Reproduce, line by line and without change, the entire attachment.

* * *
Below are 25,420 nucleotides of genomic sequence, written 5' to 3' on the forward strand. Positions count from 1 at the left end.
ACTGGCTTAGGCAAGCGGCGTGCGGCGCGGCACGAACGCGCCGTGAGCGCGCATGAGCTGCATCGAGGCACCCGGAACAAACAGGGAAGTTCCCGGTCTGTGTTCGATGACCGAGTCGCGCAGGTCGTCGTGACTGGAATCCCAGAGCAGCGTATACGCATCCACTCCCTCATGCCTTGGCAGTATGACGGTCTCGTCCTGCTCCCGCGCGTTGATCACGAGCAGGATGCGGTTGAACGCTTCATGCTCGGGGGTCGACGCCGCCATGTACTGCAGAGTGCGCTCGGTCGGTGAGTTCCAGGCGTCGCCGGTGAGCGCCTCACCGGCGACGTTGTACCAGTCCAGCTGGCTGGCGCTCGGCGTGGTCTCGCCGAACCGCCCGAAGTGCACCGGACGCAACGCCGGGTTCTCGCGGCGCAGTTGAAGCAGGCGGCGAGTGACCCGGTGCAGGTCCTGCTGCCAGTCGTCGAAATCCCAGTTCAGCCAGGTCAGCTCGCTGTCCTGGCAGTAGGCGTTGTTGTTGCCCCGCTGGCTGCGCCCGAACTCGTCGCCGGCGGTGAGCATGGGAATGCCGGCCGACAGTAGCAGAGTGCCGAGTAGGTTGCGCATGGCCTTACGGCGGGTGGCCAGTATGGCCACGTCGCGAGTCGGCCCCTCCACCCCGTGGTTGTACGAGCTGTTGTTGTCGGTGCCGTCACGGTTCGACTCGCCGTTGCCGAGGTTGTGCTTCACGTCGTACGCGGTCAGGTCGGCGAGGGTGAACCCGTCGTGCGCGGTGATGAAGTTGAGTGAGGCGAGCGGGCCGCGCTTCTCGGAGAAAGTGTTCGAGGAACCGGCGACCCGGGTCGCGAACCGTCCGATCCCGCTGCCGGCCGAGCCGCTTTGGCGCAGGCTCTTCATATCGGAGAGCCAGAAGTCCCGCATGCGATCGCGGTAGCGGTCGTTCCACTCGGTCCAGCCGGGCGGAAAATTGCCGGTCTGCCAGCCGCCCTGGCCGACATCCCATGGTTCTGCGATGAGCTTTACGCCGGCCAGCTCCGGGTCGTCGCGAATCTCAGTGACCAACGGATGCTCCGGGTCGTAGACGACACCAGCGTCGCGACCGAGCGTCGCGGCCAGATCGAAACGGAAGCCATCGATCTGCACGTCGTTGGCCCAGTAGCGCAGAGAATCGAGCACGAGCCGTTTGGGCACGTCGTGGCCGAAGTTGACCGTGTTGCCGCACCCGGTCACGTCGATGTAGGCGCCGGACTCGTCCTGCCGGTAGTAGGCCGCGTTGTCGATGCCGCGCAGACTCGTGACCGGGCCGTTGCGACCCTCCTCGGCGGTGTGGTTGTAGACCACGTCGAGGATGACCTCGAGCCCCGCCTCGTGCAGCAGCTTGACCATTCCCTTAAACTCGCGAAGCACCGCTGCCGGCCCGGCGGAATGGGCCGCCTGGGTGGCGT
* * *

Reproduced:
Below are 25,420 nucleotides of genomic sequence, written 5' to 3' on the forward strand. Positions count from 1 at the left end.
ACTGGCTTAGGCAAGCGGCGTGCGGCGCGGCACGAACGCGCCGTGAGCGCGCATGAGCTGCATCGAGGCACCCGGAACAAACAGGGAAGTTCCCGGTCTGTGTTCGATGACCGAGTCGCGCAGGTCGTCGTGACTGGAATCCCAGAGCAGCGTATACGCATCCACTCCCTCATGCCTTGGCAGTATGACGGTCTCGTCCTGCTCCCGCGCGTTGATCACGAGCAGGATGCGGTTGAACGCTTCATGCTCGGGGGTCGACGCCGCCATGTACTGCAGAGTGCGCTCGGTCGGTGAGTTCCAGGCGTCGCCGGTGAGCGCCTCACCGGCGACGTTGTACCAGTCCAGCTGGCTGGCGCTCGGCGTGGTCTCGCCGAACCGCCCGAAGTGCACCGGACGCAACGCCGGGTTCTCGCGGCGCAGTTGAAGCAGGCGGCGAGTGACCCGGTGCAGGTCCTGCTGCCAGTCGTCGAAATCCCAGTTCAGCCAGGTCAGCTCGCTGTCCTGGCAGTAGGCGTTGTTGTTGCCCCGCTGGCTGCGCCCGAACTCGTCGCCGGCGGTGAGCATGGGAATGCCGGCCGACAGTAGCAGAGTGCCGAGTAGGTTGCGCATGGCCTTACGGCGGGTGGCCAGTATGGCCACGTCGCGAGTCGGCCCCTCCACCCCGTGGTTGTACGAGCTGTTGTTGTCGGTGCCGTCACGGTTCGACTCGCCGTTGCCGAGGTTGTGCTTCACGTCGTACGCGGTCAGGTCGGCGAGGGTGAACCCGTCGTGCGCGGTGATGAAGTTGAGTGAGGCGAGCGGGCCGCGCTTCTCGGAGAAAGTGTTCGAGGAACCGGCGACCCGGGTCGCGAACCGTCCGATCCCGCTGCCGGCCGAGCCGCTTTGGCGCAGGCTCTTCATATCGGAGAGCCAGAAGTCCCGCATGCGATCGCGGTAGCGGTCGTTCCACTCGGTCCAGCCGGGCGGAAAATTGCCGGTCTGCCAGCCGCCCTGGCCGACATCCCATGGTTCTGCGATGAGCTTTACGCCGGCCAGCTCCGGGTCGTCGCGAATCTCAGTGACCAACGGATGCTCCGGGTCGTAGACGACACCAGCGTCGCGACCGAGCGTCGCGGCCAGATCGAAACGGAAGCCATCGATCTGCACGTCGTTGGCCCAGTAGCGCAGAGAATCGAGCACGAGCCGTTTGGGCACGTCGTGGCCGAAGTTGACCGTGTTGCCGCACCCGGTCACGTCGATGTAGGCGCCGGACTCGTCCTGCCGGTAGTAGGCCGCGTTGTCGATGCCGCGCAGACTCGTGACCGGGCCGTTGCGACCCTCCTCGGCGGTGTGGTTGTAGACCACGTCGAGGATGACCTCGAGCCCCGCCTCGTGCAGCAGCTTGACCATTCCCTTAAACTCGCGAAGCACCGCTGCCGGCCCGGCGGAATGGGCCGCCTGGGTGGCGT